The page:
Ferry delays continue following collision

Disruptions in ferry traffic between the island of Gotland and the Swedish mainland will continue following the Thursday collision of two passenger ferries near the port of Nynäshamn off Sweden's east coast.

Ferry delays continue following collision

On Friday, several departures were cancelled and the shipping company has announced continued delays.

Trips between Öland and Visby as well as Oskarshamn and Visby were cancelled on Friday. Four departures were to be cancelled on Saturday, causing severe delays for thousands of passengers.

The MS Gotlandia, which was involved in the collision, ran as usual on Friday.

“Things are looking pretty good….Now we are running on a normal schedule. Those whose trips were cancelled have hopefully been able to take later departures,” said Jan-Erik Rosengren, managing director of Destination Gotland.

He said that a decision will be made over the weekend regarding the schedule for next week, but they may have to cancel additional trips.

Around 5,000 to 6,000 travelling between Nynäshamn-Visby and Oskarshamn-Visby were stranded after the accident and faced delays of up to ten hours.

Around 1,900 passengers were onboard when the collision occurred. Five people sustained mild injuries and were taken to the hospital for treatment. An additional ten individuals went into shock and received medical attention.

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Denmark offers cheap trains and free ferries to boost domestic tourism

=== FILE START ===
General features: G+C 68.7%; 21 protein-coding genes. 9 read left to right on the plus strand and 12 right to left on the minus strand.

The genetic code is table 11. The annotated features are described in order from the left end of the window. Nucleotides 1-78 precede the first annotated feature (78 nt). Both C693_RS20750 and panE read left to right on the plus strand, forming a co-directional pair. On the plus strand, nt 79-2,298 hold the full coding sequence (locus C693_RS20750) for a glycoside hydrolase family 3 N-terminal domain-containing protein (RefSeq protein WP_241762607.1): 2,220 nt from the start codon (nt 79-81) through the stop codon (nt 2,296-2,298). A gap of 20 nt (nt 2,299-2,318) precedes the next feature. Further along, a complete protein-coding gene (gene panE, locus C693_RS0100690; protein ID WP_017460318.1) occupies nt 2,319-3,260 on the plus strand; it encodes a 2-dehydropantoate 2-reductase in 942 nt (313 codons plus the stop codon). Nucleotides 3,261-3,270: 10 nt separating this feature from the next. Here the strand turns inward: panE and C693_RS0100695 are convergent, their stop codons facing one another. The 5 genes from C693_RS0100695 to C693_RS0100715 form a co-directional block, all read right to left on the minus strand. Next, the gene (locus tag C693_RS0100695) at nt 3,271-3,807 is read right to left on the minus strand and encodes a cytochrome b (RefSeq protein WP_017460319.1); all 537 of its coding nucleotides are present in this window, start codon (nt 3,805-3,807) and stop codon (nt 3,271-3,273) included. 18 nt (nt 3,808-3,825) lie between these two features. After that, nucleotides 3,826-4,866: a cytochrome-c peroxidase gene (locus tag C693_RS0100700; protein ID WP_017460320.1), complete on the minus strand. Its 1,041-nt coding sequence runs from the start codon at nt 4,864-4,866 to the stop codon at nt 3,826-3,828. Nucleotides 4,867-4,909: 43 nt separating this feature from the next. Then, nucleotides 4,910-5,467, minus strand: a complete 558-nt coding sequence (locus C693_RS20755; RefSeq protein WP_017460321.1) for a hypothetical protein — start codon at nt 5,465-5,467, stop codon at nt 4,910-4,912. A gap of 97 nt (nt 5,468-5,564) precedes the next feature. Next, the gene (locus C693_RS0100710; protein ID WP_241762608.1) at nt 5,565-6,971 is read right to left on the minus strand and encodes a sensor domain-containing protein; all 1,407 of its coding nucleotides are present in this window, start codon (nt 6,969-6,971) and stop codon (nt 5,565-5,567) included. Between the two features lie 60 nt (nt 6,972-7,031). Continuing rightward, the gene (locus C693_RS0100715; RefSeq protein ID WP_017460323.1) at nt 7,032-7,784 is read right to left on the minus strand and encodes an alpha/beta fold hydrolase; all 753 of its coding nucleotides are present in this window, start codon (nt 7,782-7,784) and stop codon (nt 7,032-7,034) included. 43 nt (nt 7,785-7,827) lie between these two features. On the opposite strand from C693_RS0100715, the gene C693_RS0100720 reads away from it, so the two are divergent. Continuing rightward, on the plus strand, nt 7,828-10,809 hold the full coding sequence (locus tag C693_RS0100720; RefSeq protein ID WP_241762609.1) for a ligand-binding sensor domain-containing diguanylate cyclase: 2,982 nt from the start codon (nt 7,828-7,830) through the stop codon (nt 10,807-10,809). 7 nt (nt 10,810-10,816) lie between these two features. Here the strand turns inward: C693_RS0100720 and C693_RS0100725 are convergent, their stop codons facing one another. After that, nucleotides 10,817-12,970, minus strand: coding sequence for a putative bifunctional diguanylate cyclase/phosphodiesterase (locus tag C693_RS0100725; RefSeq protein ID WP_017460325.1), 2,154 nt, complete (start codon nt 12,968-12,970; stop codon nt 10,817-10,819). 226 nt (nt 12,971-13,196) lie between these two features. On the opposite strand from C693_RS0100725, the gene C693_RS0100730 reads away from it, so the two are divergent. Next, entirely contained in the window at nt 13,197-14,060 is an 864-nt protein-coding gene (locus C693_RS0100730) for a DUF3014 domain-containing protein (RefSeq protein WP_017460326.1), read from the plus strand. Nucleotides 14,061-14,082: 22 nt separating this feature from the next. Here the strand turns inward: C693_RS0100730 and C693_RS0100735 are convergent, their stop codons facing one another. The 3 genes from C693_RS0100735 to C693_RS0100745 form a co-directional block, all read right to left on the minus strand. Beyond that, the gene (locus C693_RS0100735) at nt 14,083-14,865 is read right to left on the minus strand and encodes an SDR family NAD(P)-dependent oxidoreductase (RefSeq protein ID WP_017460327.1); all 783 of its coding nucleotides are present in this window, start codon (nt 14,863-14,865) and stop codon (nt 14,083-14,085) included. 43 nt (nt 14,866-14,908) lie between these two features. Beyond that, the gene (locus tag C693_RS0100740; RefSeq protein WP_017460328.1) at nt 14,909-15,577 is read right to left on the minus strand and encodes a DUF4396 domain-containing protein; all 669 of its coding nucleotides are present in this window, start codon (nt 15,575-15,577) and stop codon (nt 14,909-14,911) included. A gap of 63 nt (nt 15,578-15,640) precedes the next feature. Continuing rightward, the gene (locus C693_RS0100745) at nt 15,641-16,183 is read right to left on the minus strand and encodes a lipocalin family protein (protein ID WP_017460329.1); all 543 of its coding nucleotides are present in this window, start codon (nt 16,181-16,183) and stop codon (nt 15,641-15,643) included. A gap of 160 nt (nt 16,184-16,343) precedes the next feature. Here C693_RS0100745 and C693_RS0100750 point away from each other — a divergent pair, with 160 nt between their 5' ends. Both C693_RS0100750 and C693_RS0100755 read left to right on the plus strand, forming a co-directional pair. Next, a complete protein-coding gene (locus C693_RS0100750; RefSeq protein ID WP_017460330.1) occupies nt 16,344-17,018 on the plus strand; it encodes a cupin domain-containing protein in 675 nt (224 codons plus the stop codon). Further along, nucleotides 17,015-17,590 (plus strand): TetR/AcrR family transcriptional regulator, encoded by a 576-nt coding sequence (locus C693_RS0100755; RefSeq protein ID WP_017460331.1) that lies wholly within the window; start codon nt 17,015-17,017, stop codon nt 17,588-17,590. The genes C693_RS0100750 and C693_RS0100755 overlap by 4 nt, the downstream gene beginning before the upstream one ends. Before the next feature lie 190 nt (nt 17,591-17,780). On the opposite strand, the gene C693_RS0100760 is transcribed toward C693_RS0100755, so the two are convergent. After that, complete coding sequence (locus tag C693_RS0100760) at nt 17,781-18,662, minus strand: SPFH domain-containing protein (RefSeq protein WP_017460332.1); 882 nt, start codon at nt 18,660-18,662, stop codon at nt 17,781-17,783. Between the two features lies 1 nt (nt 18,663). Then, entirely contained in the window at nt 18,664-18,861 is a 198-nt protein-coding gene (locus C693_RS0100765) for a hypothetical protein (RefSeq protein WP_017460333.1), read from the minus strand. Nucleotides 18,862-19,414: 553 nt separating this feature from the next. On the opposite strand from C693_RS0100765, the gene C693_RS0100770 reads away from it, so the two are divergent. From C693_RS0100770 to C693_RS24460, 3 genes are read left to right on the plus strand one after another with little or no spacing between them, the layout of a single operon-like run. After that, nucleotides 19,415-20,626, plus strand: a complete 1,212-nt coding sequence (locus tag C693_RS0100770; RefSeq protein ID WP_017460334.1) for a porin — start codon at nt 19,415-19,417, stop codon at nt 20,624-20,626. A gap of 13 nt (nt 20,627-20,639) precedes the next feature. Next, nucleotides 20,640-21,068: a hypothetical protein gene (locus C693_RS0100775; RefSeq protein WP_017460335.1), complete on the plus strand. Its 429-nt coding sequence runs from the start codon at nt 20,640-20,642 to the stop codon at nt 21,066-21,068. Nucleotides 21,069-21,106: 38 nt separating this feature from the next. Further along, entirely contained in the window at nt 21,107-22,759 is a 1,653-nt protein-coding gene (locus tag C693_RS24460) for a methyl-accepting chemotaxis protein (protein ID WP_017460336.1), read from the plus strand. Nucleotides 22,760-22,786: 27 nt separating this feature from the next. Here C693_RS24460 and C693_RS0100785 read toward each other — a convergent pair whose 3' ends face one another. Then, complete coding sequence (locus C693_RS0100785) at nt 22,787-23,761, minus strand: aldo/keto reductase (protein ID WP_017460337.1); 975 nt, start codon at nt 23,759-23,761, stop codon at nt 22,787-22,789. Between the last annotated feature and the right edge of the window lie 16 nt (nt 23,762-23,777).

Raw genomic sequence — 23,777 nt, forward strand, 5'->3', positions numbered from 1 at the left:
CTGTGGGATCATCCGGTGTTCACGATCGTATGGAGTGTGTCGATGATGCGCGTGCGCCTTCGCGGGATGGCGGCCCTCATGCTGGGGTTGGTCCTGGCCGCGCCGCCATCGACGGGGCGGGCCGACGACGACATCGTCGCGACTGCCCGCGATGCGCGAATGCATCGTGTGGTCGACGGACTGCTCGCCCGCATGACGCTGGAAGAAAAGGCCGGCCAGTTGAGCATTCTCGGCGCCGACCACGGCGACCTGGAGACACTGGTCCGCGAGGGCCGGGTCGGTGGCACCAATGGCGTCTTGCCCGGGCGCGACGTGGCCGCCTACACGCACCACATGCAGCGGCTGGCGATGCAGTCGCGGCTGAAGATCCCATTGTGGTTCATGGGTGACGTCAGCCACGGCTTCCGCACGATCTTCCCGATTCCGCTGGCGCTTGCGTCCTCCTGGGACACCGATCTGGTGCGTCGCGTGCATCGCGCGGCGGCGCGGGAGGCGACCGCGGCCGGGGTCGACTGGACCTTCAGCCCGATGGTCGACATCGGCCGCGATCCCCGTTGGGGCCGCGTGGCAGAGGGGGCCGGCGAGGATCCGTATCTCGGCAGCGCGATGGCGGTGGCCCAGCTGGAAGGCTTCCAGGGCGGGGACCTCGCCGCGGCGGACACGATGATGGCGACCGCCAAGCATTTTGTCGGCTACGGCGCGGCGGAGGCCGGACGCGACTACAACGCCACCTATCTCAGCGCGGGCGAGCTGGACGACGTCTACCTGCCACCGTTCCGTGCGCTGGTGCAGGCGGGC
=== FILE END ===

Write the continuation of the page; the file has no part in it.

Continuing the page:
Denmark's government has announced plans to once again heavily subsidise train, buses and ferries across Denmark to boost domestic tourism this summer.

Denmark offers cheap trains and free ferries to boost domestic tourism
A ferry leaves Kulhuse harbour on the way to Sølager. Photo: Ida Marie Odgaard/Ritzau Scanpix

As part of a 1.65bn kroner “summer package” agreed by a broad majority of parliamentary parties, the government is bringing back a scheme through which ferry operators will offer free trips to Denmark’s smaller islands, and also between Bornholm and the Swedish city of Ystad for cyclists, pedestrians and handicapped drivers.

“There is no doubt that last year’s free ferry journeys were a great success,” Benny Engelbrecht, Denmark’s Minister of Transport, said in a press release. “Over a million passengers took advantage of the offer last summer, and I am therefore satisfied that the parties to the agreement have agreed to offer Danes those opportunities again this year.” 

Unlike in last year’s summer package, ferry operators will be able to decide which departures are free, which is aimed at ensuring that the ferries do not become so crowded that the local islanders cannot travel. 

The government is also bringing back the popular Travel Pass or Rejsepas, which will be valid between June 27th and August 9th, and will allow holders unlimited travel on DSB and Arriva trains, and on buses, metro services, local rail and light rail across the country. 

The pass will cost 399 kroner for adults and 199 kroner for those between the ages of 12 and 15 years old. According to a press release from the Ministry of Transport, 66,000 Travel Passes will be issued.’

The package was agreed between the Social Democratic government, its support parties the Social Liberal Party, Socialist Left Party and Red-Green Alliance, and with the opposition Liberal, Danish People’s Party, Conservative Party and the Alternativet party. 

Restaurants will also be able to apply for grants of up to 35,000 kroner to provide discounts or hold activities to attract tourists.